By Nancy DeSanti, 1st Vice President-Programs
Our final AMHS speaker program for 2023 started out with a real treat for the attendees — a surprise performance by AMHS music scholarship winner Giorgio Consolati. Afterwards, Professor Carmine Vittoria told us about his two most recent, very different books.
The program, held at Casa Italiana on September 10, 2023, began with Giorgio’s introduction by Liz DiGregorio, on behalf of the AMHS Angela Raisch scholarship committee. Liz noted that Giorgio, who is from Milan, is a graduate of the Julliard School and is currently a doctoral candidate at Peabody Conservatory in Baltimore. Giorgio has performed at venues such as Carnegie Hall, and Liz told us that his lustrous tone and virtuosity would be on full display — and they were!
Giorgio played the flute while Hui-Chuan Chen, his colleague in Baltimore, accompanied him on the piano. He selected the piece “Il Pastore Svizzera for Flute and Piano” by Pietro Morlacchi. It was enthusiastically received by an appreciative audience.
After lunch, Carmine began his talk by telling us a little about his life. He was born before the start of World War II in Avella, a small town 20 kilometers northeast of Naples. As a boy, he helped tend sheep in the mountains near Avella. His father died in Libya in 1941. After the war, the family immigrated to the United States.
Before Carmine’s talk, a delicious lunch was catered by A. Litteri. Our thanks to all those who helped in arranging and serving the lunch and to all those who donated raffle prizes and bought tickets. A special thanks is owed to AMHS member, Maria Marigliano, for her technical assistance.
He received a Ph.D. in applied quantum physics from Yale University in 1970. He taught physics for 32 years at Northeastern University in Boston after working at the Naval Research Lab here on projects involving microwave magnetic materials and the Stealth bomber technology.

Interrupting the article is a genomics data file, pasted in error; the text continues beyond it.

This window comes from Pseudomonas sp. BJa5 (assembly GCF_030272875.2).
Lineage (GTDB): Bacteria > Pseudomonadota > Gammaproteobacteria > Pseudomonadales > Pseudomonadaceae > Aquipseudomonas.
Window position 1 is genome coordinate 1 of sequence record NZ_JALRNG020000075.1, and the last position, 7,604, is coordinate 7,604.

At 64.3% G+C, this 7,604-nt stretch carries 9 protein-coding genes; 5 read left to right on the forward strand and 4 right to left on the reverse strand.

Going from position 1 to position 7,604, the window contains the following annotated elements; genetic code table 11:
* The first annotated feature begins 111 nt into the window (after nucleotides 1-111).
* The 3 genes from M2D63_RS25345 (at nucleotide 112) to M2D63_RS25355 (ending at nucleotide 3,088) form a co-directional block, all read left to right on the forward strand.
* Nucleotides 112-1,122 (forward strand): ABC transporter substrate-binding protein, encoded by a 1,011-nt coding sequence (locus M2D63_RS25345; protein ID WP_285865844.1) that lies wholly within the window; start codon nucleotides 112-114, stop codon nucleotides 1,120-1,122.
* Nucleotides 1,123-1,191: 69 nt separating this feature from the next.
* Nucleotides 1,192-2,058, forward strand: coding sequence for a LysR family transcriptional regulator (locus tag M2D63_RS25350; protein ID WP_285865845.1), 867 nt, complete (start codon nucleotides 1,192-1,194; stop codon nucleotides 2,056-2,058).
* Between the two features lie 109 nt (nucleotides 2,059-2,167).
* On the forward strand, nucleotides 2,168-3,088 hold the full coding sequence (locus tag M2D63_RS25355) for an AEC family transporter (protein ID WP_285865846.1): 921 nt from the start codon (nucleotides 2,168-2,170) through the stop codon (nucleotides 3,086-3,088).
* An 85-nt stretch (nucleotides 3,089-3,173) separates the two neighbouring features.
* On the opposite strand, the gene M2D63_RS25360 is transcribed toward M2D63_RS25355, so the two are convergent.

AMHS members may recall then when Carmine was here in June 2019, he told us his story of hardship and survival through the eyes of a boy growing up in the small town of Avella before, during, and shortly after World War II. This true story of his life became the basis for his book “Bitter Chicory to Sweet Espresso,” which he has since translated into Italian.
Since then, Carmine has written two more, very different books which were the subject of his talk.
The first book, “Once Upon a Hill,” is his “second memoir.” He writes about the experiences of two shepherd boys on Mount Avella. They immigrated separately to the United States and took very different paths in life — one entered academia and the other entered the Mafia — and how they reconnected in Boston’s heavily Italian North End many years later. The lives of both unfolded during a turbulent era of Irish political power and the Irish gangs led by Whitey Bulger who controlled much of Boston’s criminal activity and who at the same time was informing on the Mafia.
The other book, “Hidden in Plain Sight,” describes World War II interactions between internees and townspeople in Mussolini’s internment camps for Jews and anti-fascists in remote areas of Southern Italy, particularly in Basilicata and Calabria. Carmine pointed out that these internment camps were basically remote places of exile rather than the brutal concentration camps set up by the Nazis elsewhere. He explained how a bond formed among the internees and the townspeople and the various ways they all pulled together to survive the hardships of the war.
Our speaker came all the way from Florida, where he is now retired and plants fig trees and runs a bridge club. Carmine has just written another scientific book, “Magnetics, Dielectrics, and Wave Propagation,” which will be published in November 2023.
This event was co-sponsored by the Casa Italiana Sociocultural Center. Our special guests included our new Holy Rosary Pastor, Father Walter Tonelotto; Maria Fusco, the Embassy of Italy’s Education Director; and Dr. John Mather, our Nobel-Prize-winning speaker in January 2023. Dr. Mather spoke to us about the James Webb Space Telescope for which he was chief scientist. Dr. Mather’s fiancée, Cheryl Hoffman, was also a guest.